I think the biggest challenge most riders who are wanting vast improvement have, is sticking to a plan. I'm no different. Life is a wonderfull thing, but it often gets in the way. Family, work, weather, and our bodies can sometimes get in the way of doing a specific workout we had planned for a particular day. My biggest advice would be to be flexible but yet steady in your course. Sure, you may not get the 3 hour ride in today that you planned, or the power hour yesterday in my case. The biggest difference between the top end guys, and the others, is that even in the face of those things that get in the way, they still push on and get solid workouts in regardless. To me, getting in 5 rides a week is my goal. How I go about that sometimes changes. But out of those 5 I know I want 3 to be good solid, hard workouts. The other two being long slower fun rides.
Yesterday I hooked the bike up to the trainer and set out for what was to be an hour of power. I haven't done this workout since late last spring, and there's no doubt it's a very challenging workout. I choose a 43x12 gear to push, with my mediocre trainer set on the hardest setting. 15 minutes in and I knew that I wasn't going to be accomplishing my hour. I guess I overestimated the gear choice, and so with that in mind, and knowing I would do no good by dumbing down the hour, I choose to do a 2x20 minute workout.
This is another great workout that helps you work on your sustained power output. For me my goal this off season is to build a very solid hour and a half base. That's my typical race length. If I can come into February with being able to ride hard for an hour and a half, then all I have to do is fine tune and sharpen that hour and a half. I need to be able to sprint over, and over, and over, and over again for an hour and a half to be competitive in my level. For most though, just having a solid hour and half fast pace base is plenty to be competitive on the local level. Ideally, I'd like to race an hour and a half on any given course at 12.5+ mph come February. I'll then need to fine tune that and push it to 13.5+. Yes, that's how fast the big boys run. Hopefully I can be a big boy too...
So back to the 2x20. 15 minutes in I decided to take my workout and break it into two longer sets. At minute 18 I was really feeling it. These are called walls. I wanted to quit and call it good. Problem is that's not what you want to do. NEVER SHORTCHANGE YOURSELF! Rule number 1. Walls are meant to come down. You'll never get faster if you're not willing to break down fitness walls and push past them. So even though those last two minutes hurt, I pushed even harder. I sprinted the last minute and ended up hunched over my bike with little air left in my lungs, and legs that felt like burnt toast. If you don't push through walls in your training, then come race day, you'll suffer by not knowing what to do when the the going gets tough. Pain management is huge in mountain bike racing. We all hit walls during racing, but being able to push through those walls, and continue racing at high speed is what will nab you the finish you're after.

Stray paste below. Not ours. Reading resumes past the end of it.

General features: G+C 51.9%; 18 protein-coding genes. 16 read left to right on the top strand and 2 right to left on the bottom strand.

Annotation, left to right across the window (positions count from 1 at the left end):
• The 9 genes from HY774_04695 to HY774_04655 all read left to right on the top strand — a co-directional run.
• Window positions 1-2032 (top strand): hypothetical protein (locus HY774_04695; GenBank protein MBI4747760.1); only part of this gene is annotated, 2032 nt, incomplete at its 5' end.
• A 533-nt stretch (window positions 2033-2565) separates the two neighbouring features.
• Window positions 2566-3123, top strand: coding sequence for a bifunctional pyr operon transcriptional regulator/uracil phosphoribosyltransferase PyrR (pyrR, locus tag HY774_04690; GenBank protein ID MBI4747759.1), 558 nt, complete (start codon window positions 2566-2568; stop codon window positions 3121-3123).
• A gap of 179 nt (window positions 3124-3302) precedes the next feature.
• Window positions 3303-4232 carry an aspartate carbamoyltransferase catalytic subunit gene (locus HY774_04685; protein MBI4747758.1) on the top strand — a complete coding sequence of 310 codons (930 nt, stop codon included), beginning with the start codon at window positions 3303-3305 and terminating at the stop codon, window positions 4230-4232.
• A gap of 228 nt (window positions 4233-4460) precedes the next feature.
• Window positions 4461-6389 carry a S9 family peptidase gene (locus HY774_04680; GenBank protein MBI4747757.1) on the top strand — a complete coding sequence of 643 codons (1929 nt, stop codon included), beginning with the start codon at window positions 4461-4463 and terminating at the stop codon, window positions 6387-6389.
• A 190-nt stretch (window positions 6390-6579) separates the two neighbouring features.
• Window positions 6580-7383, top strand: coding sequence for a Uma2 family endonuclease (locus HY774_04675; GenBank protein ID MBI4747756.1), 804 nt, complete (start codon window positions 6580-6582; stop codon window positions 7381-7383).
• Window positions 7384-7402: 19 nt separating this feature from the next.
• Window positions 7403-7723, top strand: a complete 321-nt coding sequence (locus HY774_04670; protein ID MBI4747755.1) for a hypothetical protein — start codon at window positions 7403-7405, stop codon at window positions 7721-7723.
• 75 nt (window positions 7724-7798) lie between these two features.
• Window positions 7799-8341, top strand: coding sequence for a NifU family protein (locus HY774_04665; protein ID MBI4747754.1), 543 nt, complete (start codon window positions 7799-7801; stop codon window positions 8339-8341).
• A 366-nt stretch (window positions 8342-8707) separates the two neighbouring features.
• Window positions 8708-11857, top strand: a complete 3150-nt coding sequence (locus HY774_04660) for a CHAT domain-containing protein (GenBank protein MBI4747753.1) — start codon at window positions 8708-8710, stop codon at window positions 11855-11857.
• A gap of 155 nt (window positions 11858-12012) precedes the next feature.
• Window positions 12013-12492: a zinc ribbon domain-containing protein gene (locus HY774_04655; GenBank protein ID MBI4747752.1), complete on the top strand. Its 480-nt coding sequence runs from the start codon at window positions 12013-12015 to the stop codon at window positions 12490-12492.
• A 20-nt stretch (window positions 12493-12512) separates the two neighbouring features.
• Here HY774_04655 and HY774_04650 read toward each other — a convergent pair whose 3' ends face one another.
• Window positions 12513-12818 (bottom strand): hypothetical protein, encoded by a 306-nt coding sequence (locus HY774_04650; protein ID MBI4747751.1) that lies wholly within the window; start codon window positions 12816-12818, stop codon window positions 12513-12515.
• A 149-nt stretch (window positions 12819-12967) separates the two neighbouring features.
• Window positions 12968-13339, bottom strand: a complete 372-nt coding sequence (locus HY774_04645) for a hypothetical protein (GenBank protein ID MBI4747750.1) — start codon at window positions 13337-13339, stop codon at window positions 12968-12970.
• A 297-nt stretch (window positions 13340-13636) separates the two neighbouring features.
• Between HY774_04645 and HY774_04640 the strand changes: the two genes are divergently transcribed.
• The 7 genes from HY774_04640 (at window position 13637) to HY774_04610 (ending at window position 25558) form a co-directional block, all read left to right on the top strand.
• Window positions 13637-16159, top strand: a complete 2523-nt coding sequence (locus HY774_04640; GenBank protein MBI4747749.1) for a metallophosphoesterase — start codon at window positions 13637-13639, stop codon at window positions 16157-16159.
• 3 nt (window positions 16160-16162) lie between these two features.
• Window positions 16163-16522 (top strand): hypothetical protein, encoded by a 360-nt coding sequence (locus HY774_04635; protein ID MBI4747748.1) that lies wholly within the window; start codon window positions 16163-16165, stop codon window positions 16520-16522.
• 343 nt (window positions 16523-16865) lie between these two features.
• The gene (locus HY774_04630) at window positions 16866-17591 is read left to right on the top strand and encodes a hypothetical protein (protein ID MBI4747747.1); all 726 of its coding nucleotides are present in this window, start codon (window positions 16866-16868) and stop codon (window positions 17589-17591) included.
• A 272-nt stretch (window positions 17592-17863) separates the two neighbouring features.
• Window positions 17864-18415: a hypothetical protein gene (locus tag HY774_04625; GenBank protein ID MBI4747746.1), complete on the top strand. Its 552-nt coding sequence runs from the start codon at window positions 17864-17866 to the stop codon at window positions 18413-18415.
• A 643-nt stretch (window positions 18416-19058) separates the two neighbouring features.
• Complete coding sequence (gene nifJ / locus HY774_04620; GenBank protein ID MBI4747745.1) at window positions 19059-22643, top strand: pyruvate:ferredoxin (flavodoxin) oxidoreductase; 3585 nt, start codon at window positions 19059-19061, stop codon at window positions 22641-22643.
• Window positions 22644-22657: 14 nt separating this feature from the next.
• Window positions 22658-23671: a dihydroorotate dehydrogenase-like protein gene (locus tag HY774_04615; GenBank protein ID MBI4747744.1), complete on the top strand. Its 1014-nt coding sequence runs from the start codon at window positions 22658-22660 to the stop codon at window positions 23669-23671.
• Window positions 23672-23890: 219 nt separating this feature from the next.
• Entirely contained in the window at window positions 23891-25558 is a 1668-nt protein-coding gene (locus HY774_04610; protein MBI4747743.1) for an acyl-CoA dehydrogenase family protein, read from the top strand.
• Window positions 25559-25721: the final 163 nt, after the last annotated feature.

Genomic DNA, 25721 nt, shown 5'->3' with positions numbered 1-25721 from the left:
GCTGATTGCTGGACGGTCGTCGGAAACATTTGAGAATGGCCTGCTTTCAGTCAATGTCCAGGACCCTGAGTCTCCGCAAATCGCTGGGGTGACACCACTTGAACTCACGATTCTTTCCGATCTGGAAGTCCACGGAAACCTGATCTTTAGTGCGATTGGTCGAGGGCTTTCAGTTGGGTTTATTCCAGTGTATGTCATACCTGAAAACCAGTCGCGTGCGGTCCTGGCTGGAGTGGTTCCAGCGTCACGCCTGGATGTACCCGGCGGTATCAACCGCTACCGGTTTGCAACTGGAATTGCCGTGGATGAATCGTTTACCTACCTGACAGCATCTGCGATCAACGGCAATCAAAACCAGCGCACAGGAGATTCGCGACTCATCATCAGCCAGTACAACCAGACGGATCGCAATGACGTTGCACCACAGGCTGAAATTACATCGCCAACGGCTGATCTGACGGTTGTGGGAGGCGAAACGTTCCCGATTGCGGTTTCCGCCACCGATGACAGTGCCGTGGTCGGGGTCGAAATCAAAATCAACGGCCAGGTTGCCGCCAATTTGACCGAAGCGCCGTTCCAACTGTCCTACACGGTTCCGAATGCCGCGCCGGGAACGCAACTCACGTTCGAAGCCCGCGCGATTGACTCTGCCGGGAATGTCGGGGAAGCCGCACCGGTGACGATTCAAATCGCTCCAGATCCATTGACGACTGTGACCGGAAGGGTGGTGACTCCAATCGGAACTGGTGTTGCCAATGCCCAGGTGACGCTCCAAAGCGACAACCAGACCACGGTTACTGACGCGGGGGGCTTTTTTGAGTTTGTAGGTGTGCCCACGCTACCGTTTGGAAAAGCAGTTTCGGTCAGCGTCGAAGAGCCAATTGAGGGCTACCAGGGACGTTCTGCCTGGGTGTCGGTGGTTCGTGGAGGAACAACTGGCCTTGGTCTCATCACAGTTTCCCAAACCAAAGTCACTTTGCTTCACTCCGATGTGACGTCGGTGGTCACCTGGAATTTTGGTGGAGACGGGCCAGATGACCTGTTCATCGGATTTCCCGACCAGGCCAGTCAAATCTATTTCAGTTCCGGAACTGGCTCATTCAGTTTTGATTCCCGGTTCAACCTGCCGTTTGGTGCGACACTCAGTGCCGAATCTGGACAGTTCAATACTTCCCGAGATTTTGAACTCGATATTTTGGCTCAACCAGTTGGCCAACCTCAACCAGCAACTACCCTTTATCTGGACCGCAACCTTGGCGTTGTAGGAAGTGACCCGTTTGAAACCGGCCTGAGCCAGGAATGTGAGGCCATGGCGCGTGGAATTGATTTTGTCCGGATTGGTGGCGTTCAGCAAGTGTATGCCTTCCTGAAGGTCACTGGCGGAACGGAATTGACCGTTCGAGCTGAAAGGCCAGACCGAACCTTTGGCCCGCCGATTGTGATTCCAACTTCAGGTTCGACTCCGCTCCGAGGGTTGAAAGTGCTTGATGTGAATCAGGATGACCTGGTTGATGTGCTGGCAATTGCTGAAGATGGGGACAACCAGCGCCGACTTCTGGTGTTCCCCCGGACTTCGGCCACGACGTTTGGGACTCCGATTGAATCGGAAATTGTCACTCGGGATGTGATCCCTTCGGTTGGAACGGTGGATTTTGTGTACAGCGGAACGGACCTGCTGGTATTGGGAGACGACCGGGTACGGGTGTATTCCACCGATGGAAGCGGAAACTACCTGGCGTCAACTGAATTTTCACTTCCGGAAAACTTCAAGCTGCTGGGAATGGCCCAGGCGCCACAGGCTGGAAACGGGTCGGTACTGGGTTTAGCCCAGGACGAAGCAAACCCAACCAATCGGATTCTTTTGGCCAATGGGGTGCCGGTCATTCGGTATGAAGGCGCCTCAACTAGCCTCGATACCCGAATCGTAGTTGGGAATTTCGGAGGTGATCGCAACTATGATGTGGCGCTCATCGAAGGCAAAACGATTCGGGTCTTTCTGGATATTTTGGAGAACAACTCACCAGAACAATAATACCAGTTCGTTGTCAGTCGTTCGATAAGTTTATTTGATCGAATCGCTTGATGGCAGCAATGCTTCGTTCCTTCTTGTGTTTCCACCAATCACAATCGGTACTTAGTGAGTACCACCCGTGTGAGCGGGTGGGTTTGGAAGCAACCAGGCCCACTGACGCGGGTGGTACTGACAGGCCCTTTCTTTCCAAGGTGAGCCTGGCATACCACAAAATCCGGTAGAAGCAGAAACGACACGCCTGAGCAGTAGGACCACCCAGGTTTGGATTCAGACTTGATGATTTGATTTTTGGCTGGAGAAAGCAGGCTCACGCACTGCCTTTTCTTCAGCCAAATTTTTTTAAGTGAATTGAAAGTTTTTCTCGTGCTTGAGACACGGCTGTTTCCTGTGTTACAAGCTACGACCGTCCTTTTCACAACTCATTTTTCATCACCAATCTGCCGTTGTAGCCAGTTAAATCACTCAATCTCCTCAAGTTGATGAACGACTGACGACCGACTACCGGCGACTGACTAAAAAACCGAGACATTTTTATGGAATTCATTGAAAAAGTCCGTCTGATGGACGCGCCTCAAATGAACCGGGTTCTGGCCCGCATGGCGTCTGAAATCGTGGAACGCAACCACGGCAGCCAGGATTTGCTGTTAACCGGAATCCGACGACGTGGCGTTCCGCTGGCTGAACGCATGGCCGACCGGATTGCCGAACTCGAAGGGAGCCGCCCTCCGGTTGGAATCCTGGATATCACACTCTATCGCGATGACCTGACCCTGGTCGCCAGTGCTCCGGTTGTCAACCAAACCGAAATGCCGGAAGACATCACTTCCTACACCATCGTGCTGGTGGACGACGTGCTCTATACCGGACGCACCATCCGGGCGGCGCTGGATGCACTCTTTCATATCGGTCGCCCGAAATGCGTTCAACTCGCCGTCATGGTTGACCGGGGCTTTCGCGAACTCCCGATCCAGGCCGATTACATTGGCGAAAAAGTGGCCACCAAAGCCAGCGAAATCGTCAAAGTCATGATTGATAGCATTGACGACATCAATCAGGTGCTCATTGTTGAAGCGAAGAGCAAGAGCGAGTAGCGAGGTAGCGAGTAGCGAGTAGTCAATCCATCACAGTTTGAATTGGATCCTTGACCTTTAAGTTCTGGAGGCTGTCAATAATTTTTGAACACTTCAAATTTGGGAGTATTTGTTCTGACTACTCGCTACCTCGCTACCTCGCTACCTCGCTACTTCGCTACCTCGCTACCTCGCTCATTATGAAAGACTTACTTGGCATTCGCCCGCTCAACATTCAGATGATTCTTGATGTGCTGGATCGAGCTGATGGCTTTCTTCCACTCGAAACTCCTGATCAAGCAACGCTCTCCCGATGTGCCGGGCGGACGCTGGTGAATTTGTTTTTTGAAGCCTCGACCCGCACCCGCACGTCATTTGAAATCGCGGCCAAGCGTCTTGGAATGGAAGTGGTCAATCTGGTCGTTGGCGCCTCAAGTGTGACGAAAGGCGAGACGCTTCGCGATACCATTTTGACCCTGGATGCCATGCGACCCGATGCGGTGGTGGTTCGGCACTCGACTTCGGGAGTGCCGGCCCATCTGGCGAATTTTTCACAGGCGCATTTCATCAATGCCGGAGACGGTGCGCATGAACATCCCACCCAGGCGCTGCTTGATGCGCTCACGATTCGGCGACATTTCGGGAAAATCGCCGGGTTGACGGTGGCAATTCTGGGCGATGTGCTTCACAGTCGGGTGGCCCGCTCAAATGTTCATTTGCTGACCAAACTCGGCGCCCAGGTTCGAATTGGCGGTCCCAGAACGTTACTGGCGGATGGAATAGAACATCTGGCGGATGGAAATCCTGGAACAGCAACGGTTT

I took 5 mintues to recover, and then began the second set, same gear. It was tough to get going, even thougher to get past the 10 minute mark. Another wall, another push. Minutes 10-15 were easier, and then begins the 5 minute countdown. Same as the first set, I sprinted the last 2 minutes and put everything I had into the pedals. I was offically spent afterwards.
To make a good workout even better I capped it all off with a 400 rep core workout circuit. Basically I did a series of core and back workouts, in sets of 20, until I hit 400 reps. All in all I finished right at 15 minutes. As the weeks progress I'll increase each workouts by 60-100 reps.
So no, I didn't do the workout I had planned. I did however adjust to my body, and in the end accomplished a solid workout that will benefit me on my overall goal. That's what you have to do. Find out what your goal is, have a good solid plan to accomplish that goal, and learn to adjust as neccessary.
Some days you won't have it, other days the weather will get in the way. Bottom line is if you train smart, and train to your weaknesses, you'll be far better off than those that mindlessly train just to train. Riding 3 hours when you feel like crap, and having that 3 hour ride be less than stellar most likely won't help you. Take the day off and train the core or upperbody. Take a easy spin. Then go out and hit it hard and get a good ride in the next day.
I'd rather have 3 rides a week that were solid, then try to get 5 in that were half ass. Don't forget the most important part of training though, rest and recovery. That's were the body mends and rebuilds. Sleep, proper diet, and good living will go a long way.
I'm going to document my training this off season so that you can see exactly what I'm doing, and how it's going. I don't recommend following my plan to a T, as it is my plan that's I've put together to accomplish my goal. Your goal might be different, and your weaknesses different than mine. Either way, it's sort of for my own record keeping, and partly so you can hopefully get something out of it.
2012 will be won in the off season. Don't forget the most important time of the year...